Escaping Bangalore to attend the convocation! I'm so upbeat, it's impossible to dampen my spirit. I wake up early in the morning and work at a hurried pace, charge my cell, iron my clothes, clean my bag, impregnate it with clothes, pay my rent, get a haircut, take a bath, buy some burgers...& am off!
Mani, Mantu, Anand and Santosh had already left a few days earlier, making them my envy. I take an auto to the station...the fare being a shade below Rs.60. So far, so good.
I'm in Platform #1, 'coz this is where my train to Chennai is scheduled to halt. The station looks dingier than usual. Perhaps it's because of the thick crowd that makes it impossible for me to find a decent footing. My would-be co-passengers are strewn all across and the whole place is deafeningly noisy. The overhead TV manages to grab the attention of some people.
What makes the platform doubly crowded is the fact that there are too many people who have come just to see-off their near-&-dear ones. It's one attribute almost unique to India. For each traveler, there'll be at least 2 people (often from competing camps) to ensure his loyalty! Vendors are busy selling of their cheap products. Some children cry hoarse, a man guides his dumb wife with street smart wisdom, someone bargains hard, the loudspeakers cracks into life and utters something indecipherable. Most people are dark skinned-a trait of inhabitants of South India-and ugly.
Amidst this crowd of seemingly rowdy people is a young guy trying to sell some books on Hinduism. He is very fair, in stark contrast to the others on the station, and is very humble but persistent in his approach. My eyes are fixated on this oddity. He has a shaven head and wears a warm smile. I guess he's from a religious group called ISKCON. He zeroes in on a lady, who, after some persuasion, bothers to flip through one of the books-if only to satisfy our ISKCONian. She doesn't seem convinced and returns the book. No problem, our friend moves on to another unsuspecting person.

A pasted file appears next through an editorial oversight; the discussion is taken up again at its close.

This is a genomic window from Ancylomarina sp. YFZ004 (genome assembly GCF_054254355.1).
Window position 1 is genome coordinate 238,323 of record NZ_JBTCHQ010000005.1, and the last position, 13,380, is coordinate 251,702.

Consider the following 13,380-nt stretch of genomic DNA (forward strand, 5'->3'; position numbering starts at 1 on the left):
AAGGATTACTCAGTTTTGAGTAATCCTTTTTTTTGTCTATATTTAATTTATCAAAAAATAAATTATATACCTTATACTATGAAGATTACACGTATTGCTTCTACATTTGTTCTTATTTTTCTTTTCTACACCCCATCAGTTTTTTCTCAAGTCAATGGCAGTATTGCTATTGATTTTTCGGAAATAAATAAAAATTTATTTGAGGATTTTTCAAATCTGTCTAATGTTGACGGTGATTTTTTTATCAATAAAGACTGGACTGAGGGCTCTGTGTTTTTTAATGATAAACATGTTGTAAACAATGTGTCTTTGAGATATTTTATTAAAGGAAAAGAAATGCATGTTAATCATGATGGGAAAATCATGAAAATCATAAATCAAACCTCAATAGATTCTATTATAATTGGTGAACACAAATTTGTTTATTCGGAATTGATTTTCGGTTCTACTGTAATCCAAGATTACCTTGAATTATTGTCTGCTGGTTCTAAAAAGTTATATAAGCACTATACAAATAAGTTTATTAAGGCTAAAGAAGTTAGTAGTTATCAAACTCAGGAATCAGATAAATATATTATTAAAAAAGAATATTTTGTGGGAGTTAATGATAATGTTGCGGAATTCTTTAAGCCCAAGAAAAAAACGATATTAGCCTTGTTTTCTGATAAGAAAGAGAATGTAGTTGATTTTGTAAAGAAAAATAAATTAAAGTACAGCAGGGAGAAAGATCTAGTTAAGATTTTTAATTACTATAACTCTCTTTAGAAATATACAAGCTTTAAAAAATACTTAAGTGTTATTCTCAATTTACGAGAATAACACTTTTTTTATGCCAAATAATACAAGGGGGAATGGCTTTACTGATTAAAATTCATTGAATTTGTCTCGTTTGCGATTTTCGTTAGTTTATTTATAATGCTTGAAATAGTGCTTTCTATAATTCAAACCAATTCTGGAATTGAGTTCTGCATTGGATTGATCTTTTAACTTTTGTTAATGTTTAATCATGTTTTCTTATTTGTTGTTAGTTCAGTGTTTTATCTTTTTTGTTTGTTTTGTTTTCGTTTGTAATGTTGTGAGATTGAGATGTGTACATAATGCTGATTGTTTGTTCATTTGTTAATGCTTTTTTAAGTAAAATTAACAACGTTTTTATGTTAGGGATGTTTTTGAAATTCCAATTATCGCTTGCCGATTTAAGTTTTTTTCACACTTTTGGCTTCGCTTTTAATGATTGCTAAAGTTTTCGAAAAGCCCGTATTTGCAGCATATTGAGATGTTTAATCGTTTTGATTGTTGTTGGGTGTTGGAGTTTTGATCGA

My train finally arrives. I take my window seat (lucky me). My fellow seaters are a mother-daughter pair. Not surprisingly, at least 4 people have come to see them off. Sweet talks are exchanged, precious advise meted out, last-minute messages for other loved ones passed, coffee sipped and the bye enacted when our train finally begins to move - a good 30 minutes late, at 2:35 pm. By Indian standards, that's pretty punctual! The daughter takes the window seat opposite mine as its occupant isn't expected to arrive until a halt at another station. She's plump & pretty. Perhaps the ugliness of the other passengers and accentuated and elevated her beauty. I steal occasional glances at her until station damnation brings forth the rightful occupant of the seat.
Some children in our coach get acquainted to each other in no time and strike playful conversations, pulling their own guardians into the act. A cutie pie has an affinity for the footboard. I lose interest in the proceedings and stare out of my window. The sights are featureless but beautiful. Daylight gradually fails. Our train reaches Chennai Central. I disembark and after some moments discover that my next train (destination Ranchi) will arrive on Platform #1.
There's enough time to kill. Chennai Central is the worst among the 4 metropolitan stations, Mumbai's CST being the best. My station is unimaginably stuffy and dirty. I quickly have my burgers and arrive at my platform after dodging through a labyrinth of clumps of people. It's isolated and pleasantly-deserted. Mosquitoes torment me as I wait for my train to arrive. One good thing about Bangalore is that there are few mosquitoes. Indeed, I had forgotten all about them until rediscovering them now. With this came the horrible realization that Ranchi too is heavily infested by the blood-suckers. Anyway, I refused being demoralized.
My train arrives and I take my berth (side lower). We depart well after the scheduled time of 10:30 pm. I feel sleepy. The train pulls out of Chennai Central into the piercing darkness of the lonely night. My fellow passengers are all asleep. I peep out of the window into the naked night sky. The heavenly specks look stunningly beautiful. Most of the stars are usually lost in city light; but away from civilization, where the sky isn't polluted by artificial light, the sight can be absolutely spectacular. Everthing changes, but the heavenly patterns remain the same. I can see many familiar constellations, they look exactly as they did when I first discovered them. Only wandering planets and the rare comet betray the stillness of the nocturnal sky. They are my companions in solitude.
I wish them adieu and drift asleep.